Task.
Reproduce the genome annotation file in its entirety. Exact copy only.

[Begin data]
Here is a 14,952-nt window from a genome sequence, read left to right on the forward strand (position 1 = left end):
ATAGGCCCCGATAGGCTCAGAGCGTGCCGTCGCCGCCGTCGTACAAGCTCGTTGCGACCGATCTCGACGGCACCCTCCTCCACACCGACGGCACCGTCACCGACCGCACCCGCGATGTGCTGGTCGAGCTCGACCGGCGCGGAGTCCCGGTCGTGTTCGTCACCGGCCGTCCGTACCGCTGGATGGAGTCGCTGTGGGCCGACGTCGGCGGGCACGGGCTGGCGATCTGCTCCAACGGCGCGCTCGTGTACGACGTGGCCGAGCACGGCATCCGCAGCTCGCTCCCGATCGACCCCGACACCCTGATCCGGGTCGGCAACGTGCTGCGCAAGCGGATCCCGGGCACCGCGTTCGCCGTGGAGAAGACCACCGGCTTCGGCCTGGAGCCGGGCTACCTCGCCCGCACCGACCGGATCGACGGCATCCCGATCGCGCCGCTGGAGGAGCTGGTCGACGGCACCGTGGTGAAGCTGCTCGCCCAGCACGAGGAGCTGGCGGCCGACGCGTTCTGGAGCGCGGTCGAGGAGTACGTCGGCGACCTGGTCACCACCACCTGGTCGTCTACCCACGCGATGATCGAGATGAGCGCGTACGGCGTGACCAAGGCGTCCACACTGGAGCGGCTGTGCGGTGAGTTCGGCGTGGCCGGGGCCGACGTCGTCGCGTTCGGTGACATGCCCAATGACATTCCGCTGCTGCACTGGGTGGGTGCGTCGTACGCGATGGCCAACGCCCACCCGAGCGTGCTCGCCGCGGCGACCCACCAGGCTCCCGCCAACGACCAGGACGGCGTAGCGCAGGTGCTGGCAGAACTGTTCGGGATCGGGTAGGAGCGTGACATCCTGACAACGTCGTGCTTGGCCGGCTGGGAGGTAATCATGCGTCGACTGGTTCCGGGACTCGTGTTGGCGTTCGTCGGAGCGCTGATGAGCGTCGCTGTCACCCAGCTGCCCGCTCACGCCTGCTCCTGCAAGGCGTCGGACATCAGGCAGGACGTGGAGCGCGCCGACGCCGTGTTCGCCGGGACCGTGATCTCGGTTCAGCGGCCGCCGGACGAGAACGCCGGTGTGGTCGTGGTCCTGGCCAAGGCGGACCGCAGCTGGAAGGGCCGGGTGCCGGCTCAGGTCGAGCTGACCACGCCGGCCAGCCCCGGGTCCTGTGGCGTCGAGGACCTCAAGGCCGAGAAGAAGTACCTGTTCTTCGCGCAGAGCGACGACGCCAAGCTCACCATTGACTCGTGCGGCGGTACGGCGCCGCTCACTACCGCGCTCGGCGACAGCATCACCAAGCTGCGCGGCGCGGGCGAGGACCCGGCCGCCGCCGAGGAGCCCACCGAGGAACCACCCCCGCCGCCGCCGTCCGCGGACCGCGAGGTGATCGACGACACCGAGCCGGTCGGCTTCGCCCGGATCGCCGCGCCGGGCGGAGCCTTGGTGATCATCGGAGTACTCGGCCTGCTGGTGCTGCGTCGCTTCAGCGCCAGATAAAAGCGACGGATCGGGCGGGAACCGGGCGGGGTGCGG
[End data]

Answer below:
Here is a 14,952-nt window from a genome sequence, read left to right on the forward strand (position 1 = left end):
ATAGGCCCCGATAGGCTCAGAGCGTGCCGTCGCCGCCGTCGTACAAGCTCGTTGCGACCGATCTCGACGGCACCCTCCTCCACACCGACGGCACCGTCACCGACCGCACCCGCGATGTGCTGGTCGAGCTCGACCGGCGCGGAGTCCCGGTCGTGTTCGTCACCGGCCGTCCGTACCGCTGGATGGAGTCGCTGTGGGCCGACGTCGGCGGGCACGGGCTGGCGATCTGCTCCAACGGCGCGCTCGTGTACGACGTGGCCGAGCACGGCATCCGCAGCTCGCTCCCGATCGACCCCGACACCCTGATCCGGGTCGGCAACGTGCTGCGCAAGCGGATCCCGGGCACCGCGTTCGCCGTGGAGAAGACCACCGGCTTCGGCCTGGAGCCGGGCTACCTCGCCCGCACCGACCGGATCGACGGCATCCCGATCGCGCCGCTGGAGGAGCTGGTCGACGGCACCGTGGTGAAGCTGCTCGCCCAGCACGAGGAGCTGGCGGCCGACGCGTTCTGGAGCGCGGTCGAGGAGTACGTCGGCGACCTGGTCACCACCACCTGGTCGTCTACCCACGCGATGATCGAGATGAGCGCGTACGGCGTGACCAAGGCGTCCACACTGGAGCGGCTGTGCGGTGAGTTCGGCGTGGCCGGGGCCGACGTCGTCGCGTTCGGTGACATGCCCAATGACATTCCGCTGCTGCACTGGGTGGGTGCGTCGTACGCGATGGCCAACGCCCACCCGAGCGTGCTCGCCGCGGCGACCCACCAGGCTCCCGCCAACGACCAGGACGGCGTAGCGCAGGTGCTGGCAGAACTGTTCGGGATCGGGTAGGAGCGTGACATCCTGACAACGTCGTGCTTGGCCGGCTGGGAGGTAATCATGCGTCGACTGGTTCCGGGACTCGTGTTGGCGTTCGTCGGAGCGCTGATGAGCGTCGCTGTCACCCAGCTGCCCGCTCACGCCTGCTCCTGCAAGGCGTCGGACATCAGGCAGGACGTGGAGCGCGCCGACGCCGTGTTCGCCGGGACCGTGATCTCGGTTCAGCGGCCGCCGGACGAGAACGCCGGTGTGGTCGTGGTCCTGGCCAAGGCGGACCGCAGCTGGAAGGGCCGGGTGCCGGCTCAGGTCGAGCTGACCACGCCGGCCAGCCCCGGGTCCTGTGGCGTCGAGGACCTCAAGGCCGAGAAGAAGTACCTGTTCTTCGCGCAGAGCGACGACGCCAAGCTCACCATTGACTCGTGCGGCGGTACGGCGCCGCTCACTACCGCGCTCGGCGACAGCATCACCAAGCTGCGCGGCGCGGGCGAGGACCCGGCCGCCGCCGAGGAGCCCACCGAGGAACCACCCCCGCCGCCGCCGTCCGCGGACCGCGAGGTGATCGACGACACCGAGCCGGTCGGCTTCGCCCGGATCGCCGCGCCGGGCGGAGCCTTGGTGATCATCGGAGTACTCGGCCTGCTGGTGCTGCGTCGCTTCAGCGCCAGATAAAAGCGACGGATCGGGCGGGAACCGGGCGGGGTGCGG